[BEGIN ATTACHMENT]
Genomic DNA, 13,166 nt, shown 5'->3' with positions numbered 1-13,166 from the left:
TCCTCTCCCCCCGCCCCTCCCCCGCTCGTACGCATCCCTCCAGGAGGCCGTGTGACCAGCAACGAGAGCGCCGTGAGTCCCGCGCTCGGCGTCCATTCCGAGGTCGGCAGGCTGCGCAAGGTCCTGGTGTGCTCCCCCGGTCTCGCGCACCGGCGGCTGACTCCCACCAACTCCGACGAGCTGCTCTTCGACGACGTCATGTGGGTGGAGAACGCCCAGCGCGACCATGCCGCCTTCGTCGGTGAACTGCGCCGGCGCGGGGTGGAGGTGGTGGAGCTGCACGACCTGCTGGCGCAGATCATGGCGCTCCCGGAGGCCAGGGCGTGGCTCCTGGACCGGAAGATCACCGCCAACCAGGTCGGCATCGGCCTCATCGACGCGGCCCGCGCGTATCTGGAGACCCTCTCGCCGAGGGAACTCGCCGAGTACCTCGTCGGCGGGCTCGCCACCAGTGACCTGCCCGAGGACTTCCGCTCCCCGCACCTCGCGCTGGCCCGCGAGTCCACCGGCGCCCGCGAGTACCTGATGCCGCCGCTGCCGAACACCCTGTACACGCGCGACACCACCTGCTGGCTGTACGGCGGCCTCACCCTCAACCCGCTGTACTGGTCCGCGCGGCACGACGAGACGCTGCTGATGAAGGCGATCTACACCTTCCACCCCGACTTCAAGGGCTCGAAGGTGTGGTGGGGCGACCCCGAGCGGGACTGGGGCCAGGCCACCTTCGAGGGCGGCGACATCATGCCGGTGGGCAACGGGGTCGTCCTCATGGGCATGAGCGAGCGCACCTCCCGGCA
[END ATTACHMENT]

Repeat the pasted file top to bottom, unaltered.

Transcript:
Genomic DNA, 13,166 nt, shown 5'->3' with positions numbered 1-13,166 from the left:
TCCTCTCCCCCCGCCCCTCCCCCGCTCGTACGCATCCCTCCAGGAGGCCGTGTGACCAGCAACGAGAGCGCCGTGAGTCCCGCGCTCGGCGTCCATTCCGAGGTCGGCAGGCTGCGCAAGGTCCTGGTGTGCTCCCCCGGTCTCGCGCACCGGCGGCTGACTCCCACCAACTCCGACGAGCTGCTCTTCGACGACGTCATGTGGGTGGAGAACGCCCAGCGCGACCATGCCGCCTTCGTCGGTGAACTGCGCCGGCGCGGGGTGGAGGTGGTGGAGCTGCACGACCTGCTGGCGCAGATCATGGCGCTCCCGGAGGCCAGGGCGTGGCTCCTGGACCGGAAGATCACCGCCAACCAGGTCGGCATCGGCCTCATCGACGCGGCCCGCGCGTATCTGGAGACCCTCTCGCCGAGGGAACTCGCCGAGTACCTCGTCGGCGGGCTCGCCACCAGTGACCTGCCCGAGGACTTCCGCTCCCCGCACCTCGCGCTGGCCCGCGAGTCCACCGGCGCCCGCGAGTACCTGATGCCGCCGCTGCCGAACACCCTGTACACGCGCGACACCACCTGCTGGCTGTACGGCGGCCTCACCCTCAACCCGCTGTACTGGTCCGCGCGGCACGACGAGACGCTGCTGATGAAGGCGATCTACACCTTCCACCCCGACTTCAAGGGCTCGAAGGTGTGGTGGGGCGACCCCGAGCGGGACTGGGGCCAGGCCACCTTCGAGGGCGGCGACATCATGCCGGTGGGCAACGGGGTCGTCCTCATGGGCATGAGCGAGCGCACCTCCCGGCA